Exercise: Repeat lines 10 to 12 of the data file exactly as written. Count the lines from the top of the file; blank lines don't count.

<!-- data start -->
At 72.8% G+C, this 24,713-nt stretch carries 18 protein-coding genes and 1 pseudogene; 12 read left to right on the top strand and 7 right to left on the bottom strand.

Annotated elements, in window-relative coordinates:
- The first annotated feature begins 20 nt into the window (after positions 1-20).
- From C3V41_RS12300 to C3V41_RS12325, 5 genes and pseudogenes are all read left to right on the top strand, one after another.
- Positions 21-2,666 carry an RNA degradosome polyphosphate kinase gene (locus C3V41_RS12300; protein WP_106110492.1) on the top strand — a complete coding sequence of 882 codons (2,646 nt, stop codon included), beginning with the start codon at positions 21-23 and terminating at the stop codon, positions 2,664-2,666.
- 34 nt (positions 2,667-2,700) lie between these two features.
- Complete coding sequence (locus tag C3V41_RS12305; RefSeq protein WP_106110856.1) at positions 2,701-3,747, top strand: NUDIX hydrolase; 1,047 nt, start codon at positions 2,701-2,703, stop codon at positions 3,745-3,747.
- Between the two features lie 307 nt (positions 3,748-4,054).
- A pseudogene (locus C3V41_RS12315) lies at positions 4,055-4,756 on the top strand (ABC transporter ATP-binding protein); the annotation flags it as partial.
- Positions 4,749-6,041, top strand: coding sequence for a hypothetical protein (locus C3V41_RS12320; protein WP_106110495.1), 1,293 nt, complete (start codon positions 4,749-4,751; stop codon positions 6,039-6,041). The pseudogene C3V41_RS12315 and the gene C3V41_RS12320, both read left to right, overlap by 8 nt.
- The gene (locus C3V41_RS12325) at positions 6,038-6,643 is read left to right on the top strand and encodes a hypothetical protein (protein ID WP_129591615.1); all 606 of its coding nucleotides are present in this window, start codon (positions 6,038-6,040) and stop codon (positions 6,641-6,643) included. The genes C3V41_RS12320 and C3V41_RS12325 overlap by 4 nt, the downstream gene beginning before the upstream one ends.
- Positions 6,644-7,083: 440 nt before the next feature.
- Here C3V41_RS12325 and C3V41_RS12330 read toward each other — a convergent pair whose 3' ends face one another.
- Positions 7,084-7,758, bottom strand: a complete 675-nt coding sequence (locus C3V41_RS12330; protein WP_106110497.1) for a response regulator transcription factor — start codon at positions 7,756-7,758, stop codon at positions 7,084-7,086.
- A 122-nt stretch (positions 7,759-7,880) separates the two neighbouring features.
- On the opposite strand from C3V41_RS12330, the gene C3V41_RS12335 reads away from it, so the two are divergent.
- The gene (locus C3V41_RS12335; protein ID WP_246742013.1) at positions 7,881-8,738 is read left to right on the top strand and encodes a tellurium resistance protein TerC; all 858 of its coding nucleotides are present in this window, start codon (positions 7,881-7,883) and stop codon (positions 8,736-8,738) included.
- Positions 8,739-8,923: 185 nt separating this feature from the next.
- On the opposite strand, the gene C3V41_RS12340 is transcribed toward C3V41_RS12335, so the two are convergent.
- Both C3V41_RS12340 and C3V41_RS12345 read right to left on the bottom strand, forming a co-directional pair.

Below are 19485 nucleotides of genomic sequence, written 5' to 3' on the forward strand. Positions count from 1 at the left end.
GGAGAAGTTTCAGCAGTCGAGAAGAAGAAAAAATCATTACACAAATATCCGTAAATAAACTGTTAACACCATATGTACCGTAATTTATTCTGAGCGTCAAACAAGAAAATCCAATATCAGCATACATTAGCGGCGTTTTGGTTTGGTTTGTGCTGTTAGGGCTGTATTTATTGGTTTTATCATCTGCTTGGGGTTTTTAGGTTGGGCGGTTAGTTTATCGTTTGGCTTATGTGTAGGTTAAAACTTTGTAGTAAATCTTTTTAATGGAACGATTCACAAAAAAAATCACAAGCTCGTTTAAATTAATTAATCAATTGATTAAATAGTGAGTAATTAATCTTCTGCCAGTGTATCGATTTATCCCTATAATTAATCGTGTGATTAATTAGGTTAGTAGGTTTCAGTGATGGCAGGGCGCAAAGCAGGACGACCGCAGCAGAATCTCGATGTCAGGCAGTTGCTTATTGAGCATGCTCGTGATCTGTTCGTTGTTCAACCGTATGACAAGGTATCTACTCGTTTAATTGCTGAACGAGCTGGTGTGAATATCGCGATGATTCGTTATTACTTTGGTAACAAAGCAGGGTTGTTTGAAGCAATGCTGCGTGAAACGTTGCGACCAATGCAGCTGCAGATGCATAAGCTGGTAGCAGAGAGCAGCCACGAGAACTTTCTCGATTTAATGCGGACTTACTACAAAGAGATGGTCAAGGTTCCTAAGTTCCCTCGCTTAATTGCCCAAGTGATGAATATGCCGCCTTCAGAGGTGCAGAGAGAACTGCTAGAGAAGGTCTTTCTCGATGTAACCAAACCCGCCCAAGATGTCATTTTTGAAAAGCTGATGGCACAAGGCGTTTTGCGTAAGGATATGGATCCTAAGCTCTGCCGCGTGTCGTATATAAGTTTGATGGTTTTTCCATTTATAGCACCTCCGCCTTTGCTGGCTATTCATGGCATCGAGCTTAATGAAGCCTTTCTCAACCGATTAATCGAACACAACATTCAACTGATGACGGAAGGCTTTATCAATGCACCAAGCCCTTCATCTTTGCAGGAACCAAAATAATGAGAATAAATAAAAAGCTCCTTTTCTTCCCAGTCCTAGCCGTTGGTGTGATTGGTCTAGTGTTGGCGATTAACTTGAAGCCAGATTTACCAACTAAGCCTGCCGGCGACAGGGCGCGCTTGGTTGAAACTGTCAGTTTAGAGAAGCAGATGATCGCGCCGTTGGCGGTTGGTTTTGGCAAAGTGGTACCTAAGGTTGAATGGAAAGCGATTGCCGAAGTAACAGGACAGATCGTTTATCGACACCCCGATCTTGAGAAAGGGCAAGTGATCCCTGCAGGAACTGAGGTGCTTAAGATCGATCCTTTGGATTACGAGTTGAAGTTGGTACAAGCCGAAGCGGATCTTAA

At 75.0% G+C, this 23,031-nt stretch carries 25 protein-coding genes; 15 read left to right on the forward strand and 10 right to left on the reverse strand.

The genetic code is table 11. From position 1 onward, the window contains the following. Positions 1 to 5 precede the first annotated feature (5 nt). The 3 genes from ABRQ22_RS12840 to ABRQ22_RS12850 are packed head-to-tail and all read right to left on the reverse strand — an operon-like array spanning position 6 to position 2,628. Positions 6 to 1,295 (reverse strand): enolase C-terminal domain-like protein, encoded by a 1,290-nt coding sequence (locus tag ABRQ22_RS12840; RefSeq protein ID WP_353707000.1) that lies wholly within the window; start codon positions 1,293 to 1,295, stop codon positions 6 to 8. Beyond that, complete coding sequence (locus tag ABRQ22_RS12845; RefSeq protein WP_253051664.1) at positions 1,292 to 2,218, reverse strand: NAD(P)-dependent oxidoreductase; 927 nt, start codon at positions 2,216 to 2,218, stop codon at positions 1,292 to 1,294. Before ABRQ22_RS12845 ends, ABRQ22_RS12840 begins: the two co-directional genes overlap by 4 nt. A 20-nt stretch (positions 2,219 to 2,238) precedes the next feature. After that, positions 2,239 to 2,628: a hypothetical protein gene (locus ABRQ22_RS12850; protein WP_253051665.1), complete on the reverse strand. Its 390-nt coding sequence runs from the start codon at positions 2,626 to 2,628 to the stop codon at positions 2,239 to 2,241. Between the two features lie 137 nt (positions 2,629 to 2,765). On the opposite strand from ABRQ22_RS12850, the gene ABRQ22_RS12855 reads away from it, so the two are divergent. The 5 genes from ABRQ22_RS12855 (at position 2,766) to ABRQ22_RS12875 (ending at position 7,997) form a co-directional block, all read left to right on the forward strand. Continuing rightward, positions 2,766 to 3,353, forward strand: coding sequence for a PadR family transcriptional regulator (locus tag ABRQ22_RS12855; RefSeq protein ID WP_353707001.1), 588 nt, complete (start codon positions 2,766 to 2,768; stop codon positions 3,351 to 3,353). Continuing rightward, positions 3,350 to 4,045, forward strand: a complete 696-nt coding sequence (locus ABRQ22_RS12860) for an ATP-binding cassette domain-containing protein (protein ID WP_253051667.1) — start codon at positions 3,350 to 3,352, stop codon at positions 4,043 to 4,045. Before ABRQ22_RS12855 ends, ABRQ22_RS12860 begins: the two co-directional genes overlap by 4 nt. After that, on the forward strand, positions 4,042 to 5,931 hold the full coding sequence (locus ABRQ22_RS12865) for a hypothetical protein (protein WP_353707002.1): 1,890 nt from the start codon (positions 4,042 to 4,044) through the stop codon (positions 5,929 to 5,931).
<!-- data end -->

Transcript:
- Positions 4,749-6,041, top strand: coding sequence for a hypothetical protein (locus C3V41_RS12320; protein WP_106110495.1), 1,293 nt, complete (start codon positions 4,749-4,751; stop codon positions 6,039-6,041). The pseudogene C3V41_RS12315 and the gene C3V41_RS12320, both read left to right, overlap by 8 nt.
- The gene (locus C3V41_RS12325) at positions 6,038-6,643 is read left to right on the top strand and encodes a hypothetical protein (protein ID WP_129591615.1); all 606 of its coding nucleotides are present in this window, start codon (positions 6,038-6,040) and stop codon (positions 6,641-6,643) included. The genes C3V41_RS12320 and C3V41_RS12325 overlap by 4 nt, the downstream gene beginning before the upstream one ends.
- Positions 6,644-7,083: 440 nt before the next feature.